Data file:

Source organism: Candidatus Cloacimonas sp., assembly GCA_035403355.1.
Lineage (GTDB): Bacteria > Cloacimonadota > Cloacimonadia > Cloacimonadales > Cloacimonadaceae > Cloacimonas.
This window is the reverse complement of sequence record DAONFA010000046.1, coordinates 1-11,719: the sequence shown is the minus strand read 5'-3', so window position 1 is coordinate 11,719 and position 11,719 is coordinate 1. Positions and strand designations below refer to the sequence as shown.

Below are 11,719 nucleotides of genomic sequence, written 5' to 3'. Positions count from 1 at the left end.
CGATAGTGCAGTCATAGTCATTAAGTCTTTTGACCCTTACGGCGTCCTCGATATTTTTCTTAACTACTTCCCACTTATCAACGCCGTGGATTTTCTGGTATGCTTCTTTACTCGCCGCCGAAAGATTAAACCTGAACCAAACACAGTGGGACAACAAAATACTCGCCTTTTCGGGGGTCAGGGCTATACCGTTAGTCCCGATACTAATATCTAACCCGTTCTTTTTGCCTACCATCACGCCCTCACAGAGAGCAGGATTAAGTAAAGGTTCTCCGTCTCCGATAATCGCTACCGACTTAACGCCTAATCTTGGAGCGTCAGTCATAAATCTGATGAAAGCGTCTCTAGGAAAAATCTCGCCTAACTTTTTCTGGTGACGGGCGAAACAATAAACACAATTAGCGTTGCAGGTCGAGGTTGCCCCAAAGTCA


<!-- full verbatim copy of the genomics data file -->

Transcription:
Source organism: Candidatus Cloacimonas sp., assembly GCA_035403355.1.
Lineage (GTDB): Bacteria > Cloacimonadota > Cloacimonadia > Cloacimonadales > Cloacimonadaceae > Cloacimonas.
This window is the reverse complement of sequence record DAONFA010000046.1, coordinates 1-11,719: the sequence shown is the minus strand read 5'-3', so window position 1 is coordinate 11,719 and position 11,719 is coordinate 1. Positions and strand designations below refer to the sequence as shown.

Below are 11,719 nucleotides of genomic sequence, written 5' to 3'. Positions count from 1 at the left end.
CGATAGTGCAGTCATAGTCATTAAGTCTTTTGACCCTTACGGCGTCCTCGATATTTTTCTTAACTACTTCCCACTTATCAACGCCGTGGATTTTCTGGTATGCTTCTTTACTCGCCGCCGAAAGATTAAACCTGAACCAAACACAGTGGGACAACAAAATACTCGCCTTTTCGGGGGTCAGGGCTATACCGTTAGTCCCGATACTAATATCTAACCCGTTCTTTTTGCCTACCATCACGCCCTCACAGAGAGCAGGATTAAGTAAAGGTTCTCCGTCTCCGATAATCGCTACCGACTTAACGCCTAATCTTGGAGCGTCAGTCATAAATCTGATGAAAGCGTCTCTAGGAAAAATCTCGCCTAACTTTTTCTGGTGACGGGCGAAACAATAAACACAATTAGCGTTGCAGGTCGAGGTTGCCCCAAAGTCA